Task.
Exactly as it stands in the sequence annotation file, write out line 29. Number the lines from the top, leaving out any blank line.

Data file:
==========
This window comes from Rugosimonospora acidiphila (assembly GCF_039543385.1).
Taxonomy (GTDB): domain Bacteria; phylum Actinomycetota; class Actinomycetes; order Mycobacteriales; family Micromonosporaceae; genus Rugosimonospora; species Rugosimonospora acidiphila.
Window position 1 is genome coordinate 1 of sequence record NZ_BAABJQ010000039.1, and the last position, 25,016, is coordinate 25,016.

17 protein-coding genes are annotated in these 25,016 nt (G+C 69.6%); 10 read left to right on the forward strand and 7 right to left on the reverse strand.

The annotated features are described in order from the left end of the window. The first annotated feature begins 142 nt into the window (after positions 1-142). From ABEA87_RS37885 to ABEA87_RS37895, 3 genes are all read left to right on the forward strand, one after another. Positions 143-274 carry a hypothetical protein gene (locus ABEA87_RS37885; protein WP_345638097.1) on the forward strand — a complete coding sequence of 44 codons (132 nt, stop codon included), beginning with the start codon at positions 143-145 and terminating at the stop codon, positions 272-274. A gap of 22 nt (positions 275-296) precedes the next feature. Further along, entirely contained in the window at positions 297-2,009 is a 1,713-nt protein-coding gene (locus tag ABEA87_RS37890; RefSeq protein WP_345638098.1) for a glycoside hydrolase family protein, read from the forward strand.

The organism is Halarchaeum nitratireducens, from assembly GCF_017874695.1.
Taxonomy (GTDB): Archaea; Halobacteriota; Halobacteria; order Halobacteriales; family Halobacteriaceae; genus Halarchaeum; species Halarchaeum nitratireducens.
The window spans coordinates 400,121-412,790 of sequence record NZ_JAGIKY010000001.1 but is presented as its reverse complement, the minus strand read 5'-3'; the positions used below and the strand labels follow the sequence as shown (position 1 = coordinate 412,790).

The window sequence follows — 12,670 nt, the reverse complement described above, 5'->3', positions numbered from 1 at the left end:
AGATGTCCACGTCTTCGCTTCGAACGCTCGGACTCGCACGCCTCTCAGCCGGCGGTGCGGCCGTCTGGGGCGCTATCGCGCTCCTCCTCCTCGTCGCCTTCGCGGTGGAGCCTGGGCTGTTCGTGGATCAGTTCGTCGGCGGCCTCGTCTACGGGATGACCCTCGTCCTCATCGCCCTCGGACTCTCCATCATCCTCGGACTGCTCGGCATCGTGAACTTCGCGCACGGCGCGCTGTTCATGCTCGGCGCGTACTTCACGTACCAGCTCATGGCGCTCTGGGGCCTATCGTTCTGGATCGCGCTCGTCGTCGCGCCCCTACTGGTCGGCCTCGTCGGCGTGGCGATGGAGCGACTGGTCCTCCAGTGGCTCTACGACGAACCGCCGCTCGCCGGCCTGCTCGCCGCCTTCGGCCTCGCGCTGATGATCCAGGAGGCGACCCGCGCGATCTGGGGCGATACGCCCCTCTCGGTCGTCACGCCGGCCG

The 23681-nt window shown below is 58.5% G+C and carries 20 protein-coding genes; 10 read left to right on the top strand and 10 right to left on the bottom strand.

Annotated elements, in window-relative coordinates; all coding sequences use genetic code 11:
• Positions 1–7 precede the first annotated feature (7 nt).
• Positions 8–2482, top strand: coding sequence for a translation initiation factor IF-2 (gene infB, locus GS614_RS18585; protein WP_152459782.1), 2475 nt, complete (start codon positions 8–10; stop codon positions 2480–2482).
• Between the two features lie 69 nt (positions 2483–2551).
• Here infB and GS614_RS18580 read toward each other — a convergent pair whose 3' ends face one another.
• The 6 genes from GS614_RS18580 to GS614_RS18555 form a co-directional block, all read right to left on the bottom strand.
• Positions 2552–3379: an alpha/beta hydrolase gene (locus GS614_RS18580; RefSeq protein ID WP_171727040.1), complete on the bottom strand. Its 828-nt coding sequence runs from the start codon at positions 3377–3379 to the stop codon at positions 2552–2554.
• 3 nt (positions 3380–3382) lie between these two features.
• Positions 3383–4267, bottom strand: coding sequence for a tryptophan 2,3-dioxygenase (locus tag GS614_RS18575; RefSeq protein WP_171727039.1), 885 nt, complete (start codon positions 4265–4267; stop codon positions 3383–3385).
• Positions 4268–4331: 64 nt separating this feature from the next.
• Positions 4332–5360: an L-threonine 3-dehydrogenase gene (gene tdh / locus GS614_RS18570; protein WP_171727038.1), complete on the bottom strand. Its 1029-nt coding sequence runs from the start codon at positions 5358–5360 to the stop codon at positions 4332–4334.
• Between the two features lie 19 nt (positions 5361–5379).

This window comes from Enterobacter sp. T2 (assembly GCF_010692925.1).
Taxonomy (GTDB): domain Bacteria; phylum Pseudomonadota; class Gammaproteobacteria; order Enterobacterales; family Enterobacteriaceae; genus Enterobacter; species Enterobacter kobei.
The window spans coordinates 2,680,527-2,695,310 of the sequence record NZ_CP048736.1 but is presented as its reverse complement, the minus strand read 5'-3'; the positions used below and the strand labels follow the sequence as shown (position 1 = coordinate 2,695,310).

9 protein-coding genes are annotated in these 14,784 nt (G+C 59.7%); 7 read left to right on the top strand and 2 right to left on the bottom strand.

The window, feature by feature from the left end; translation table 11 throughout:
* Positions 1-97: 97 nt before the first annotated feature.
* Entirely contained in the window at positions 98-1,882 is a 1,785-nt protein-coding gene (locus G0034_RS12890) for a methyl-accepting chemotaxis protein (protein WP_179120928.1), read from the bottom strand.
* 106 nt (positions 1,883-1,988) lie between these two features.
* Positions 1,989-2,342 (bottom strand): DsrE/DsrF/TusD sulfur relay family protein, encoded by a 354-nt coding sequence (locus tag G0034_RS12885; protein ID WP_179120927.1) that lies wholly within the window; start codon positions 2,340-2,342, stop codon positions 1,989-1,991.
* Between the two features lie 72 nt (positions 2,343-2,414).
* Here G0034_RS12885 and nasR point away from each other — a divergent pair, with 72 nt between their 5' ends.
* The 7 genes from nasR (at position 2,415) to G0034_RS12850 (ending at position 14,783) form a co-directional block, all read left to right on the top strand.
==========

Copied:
* Positions 1-97: 97 nt before the first annotated feature.